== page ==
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Threading Support in the .NET Framework

To provide a great user experience applications need to do a lot of thingsmany of them seemingly at the same time. Professional applications do this using multi-threading. Until recently however, creating true multi-threaded applications wasn't a simple task and wasn't available to most developers. Thankfully, multi-threading is a fundamental feature of the .NET Framework and developers can write multi-threaded applications with relative ease, no matter whether they use managed C++ code, C#, VB.NET, or any other .NET language.




Building the Right Environment to Support AI, Machine Learning and Deep Learning

he .NET Framework introduces advanced free threading as a fundamental building block. The Framework offers solutions even for advanced issues, enabling developers to build truly thread-safe applications in a relatively simple fashion. This makes multi-threading available to all .NET developers, no matter what language they choose to implement their solutions.

What Is Multi-Threading?
In simple terms, multi-threading is the ability to run different pieces of code (methods) seemingly at the same time. One can imagine multi-threading like multi-tasking within a single application.

Of course, computers generally cannot do multiple things at the same time (unless you're talking about a multi-processor system). Instead, different tasks and threads have to share processing resources and the operating system assigns "time slices" to different tasks and threads in a round-robin fashion.

You can use multi-threading for a variety of scenarios. A simple example is Internet Explorer: Whenever one uses IE to navigate to a Web site, the download engine is busy retrieving information from the web site. However, while information downloads, the user interface is "alive" and ready to be used. The user can move the window around, resize it, and if parts of the page have already been downloaded they can scroll up and down in the part of the page that has already been rendered. The reason one can use the interface while downloading and rendering is still in progress is that all these things run on separate threads. Presumably there is a thread for the interface, a thread for downloading information, and a rendering thread (and perhaps others that are not as obvious). If all these things were done on the same thread, the user would have to wait for a page to download completely and then render before they could browse to a different site or even close the window.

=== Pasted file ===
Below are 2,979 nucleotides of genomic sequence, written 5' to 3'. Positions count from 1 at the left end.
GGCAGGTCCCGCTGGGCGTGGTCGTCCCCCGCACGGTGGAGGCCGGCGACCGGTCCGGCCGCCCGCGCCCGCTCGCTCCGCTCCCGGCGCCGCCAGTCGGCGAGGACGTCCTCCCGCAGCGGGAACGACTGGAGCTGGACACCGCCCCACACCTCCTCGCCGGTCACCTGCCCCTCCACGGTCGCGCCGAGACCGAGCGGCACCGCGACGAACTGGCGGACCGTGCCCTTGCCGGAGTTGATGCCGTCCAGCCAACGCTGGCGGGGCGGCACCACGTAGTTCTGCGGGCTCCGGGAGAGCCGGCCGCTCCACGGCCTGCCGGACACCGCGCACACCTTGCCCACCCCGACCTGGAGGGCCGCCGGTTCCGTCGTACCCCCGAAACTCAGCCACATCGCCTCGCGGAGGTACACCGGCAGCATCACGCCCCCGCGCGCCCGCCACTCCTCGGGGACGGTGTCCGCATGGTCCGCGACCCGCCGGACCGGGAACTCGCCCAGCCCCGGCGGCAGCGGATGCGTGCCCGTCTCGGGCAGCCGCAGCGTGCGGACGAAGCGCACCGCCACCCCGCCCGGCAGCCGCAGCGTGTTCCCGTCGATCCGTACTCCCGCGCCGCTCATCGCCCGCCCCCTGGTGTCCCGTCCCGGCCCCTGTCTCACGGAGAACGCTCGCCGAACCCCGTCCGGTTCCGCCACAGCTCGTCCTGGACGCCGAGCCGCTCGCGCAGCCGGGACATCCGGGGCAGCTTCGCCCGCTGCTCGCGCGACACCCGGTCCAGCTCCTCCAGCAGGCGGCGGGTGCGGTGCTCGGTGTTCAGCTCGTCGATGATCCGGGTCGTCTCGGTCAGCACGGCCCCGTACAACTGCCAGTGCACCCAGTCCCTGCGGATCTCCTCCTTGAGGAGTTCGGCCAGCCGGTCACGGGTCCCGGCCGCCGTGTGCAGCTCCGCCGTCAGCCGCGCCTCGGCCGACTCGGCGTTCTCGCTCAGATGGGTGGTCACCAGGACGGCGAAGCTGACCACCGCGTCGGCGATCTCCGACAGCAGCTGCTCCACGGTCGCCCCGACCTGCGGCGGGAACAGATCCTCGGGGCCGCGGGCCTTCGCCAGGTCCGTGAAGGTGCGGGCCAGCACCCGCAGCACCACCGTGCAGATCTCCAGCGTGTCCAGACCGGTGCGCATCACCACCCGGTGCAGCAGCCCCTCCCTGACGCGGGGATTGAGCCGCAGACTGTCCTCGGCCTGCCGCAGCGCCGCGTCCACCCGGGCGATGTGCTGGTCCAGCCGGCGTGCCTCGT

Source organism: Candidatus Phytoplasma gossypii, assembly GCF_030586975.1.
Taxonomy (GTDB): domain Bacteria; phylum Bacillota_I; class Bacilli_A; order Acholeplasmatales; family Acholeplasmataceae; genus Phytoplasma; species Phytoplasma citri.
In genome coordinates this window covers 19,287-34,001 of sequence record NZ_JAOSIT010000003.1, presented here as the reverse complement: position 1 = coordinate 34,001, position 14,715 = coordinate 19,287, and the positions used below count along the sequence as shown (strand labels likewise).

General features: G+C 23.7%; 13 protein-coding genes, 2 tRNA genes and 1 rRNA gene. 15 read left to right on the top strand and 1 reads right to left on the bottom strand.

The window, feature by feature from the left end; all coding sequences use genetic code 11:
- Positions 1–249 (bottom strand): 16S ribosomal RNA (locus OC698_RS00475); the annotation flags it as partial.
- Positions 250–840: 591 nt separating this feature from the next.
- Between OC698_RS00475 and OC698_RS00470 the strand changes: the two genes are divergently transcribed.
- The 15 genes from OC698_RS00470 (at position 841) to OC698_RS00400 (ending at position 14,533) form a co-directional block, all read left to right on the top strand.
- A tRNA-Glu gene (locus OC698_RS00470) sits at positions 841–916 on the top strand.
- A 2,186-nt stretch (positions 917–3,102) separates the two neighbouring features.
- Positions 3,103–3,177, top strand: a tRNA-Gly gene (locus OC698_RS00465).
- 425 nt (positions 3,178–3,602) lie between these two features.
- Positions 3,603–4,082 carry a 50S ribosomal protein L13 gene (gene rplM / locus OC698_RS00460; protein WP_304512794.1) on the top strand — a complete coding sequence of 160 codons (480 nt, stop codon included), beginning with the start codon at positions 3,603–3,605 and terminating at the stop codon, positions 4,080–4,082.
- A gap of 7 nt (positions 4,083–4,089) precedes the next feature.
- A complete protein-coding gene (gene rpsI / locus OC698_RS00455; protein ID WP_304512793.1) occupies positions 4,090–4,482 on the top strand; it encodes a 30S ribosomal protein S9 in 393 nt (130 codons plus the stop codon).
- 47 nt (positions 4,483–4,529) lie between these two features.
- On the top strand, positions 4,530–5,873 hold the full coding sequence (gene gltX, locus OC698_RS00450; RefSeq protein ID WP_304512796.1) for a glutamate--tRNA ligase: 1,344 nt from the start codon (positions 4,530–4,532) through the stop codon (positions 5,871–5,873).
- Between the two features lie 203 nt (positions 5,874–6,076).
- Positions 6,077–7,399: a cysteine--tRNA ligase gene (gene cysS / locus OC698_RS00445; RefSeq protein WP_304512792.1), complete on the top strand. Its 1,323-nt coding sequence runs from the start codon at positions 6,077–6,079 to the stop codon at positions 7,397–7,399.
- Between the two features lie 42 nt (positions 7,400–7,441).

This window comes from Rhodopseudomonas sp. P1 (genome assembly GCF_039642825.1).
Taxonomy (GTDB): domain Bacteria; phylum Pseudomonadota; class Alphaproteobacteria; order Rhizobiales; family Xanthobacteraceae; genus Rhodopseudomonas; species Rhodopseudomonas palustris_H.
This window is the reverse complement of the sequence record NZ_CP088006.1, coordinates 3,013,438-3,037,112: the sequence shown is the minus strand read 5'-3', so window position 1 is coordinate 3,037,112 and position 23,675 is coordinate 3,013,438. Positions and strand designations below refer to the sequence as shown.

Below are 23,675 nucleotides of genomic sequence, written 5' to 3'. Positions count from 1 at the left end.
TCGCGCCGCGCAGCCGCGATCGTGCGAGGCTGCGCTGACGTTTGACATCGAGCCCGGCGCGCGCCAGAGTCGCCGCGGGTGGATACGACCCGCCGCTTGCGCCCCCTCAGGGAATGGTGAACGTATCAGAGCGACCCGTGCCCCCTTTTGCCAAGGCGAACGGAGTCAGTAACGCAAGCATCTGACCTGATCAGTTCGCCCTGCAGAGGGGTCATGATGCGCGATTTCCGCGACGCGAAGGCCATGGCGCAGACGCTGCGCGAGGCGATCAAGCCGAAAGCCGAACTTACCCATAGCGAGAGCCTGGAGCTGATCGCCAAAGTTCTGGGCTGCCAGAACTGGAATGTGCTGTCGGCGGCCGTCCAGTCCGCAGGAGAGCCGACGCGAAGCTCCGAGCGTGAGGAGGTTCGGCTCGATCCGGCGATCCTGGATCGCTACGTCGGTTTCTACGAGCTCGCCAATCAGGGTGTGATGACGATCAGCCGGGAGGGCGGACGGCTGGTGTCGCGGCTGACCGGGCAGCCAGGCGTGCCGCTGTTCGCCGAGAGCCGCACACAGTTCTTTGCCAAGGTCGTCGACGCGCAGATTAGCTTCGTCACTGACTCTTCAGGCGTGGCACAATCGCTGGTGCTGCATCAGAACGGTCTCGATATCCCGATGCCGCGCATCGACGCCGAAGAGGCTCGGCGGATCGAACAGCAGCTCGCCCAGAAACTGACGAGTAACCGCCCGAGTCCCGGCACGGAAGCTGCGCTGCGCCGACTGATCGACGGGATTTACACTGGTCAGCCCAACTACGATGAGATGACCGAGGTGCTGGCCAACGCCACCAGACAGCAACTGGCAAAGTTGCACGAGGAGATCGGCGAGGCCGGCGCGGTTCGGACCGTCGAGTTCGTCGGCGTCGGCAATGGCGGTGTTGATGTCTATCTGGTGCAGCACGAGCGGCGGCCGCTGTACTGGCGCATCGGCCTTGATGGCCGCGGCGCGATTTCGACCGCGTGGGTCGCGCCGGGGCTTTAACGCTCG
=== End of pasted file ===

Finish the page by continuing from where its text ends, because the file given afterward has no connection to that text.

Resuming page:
Another multi-threading example is the background spell checker that serves me quite well while I am typing text into MS Word. As I type, Word silently checks my spelling and highlights spelling mistakes as I go. This feature does not interrupt my typing no matter how quickly I type. Spell checking happens on a separate thread (probably on a background thread—a thread of lower priority—ensuring that it will not take away too much processing time from the main application thread).

Most readers are not about to implement their own Web browsers or text processing applications, but how about an auto-complete textbox that finds matching values in a database while the user types? (You can see similar behavior in Internet Explorer when you enter a URL in the address bar.) You wouldn't want to interrupt the user while they're typing, so a task like this is best performed using a separate thread.

Or how about background verification of data entry forms? Instead of verifying entries when the user tabs out of a textbox (or other control), which is very interruptive if the logic is complex and perhaps data intensive, this could be done on a background task using a lower priority thread.

Implementing a Simple Example
So how do you go about creating your own threads? The basic idea is to create a Thread object based on the Thread class that you'll find in the System.Threading namespace. Consider the following VB.NET example: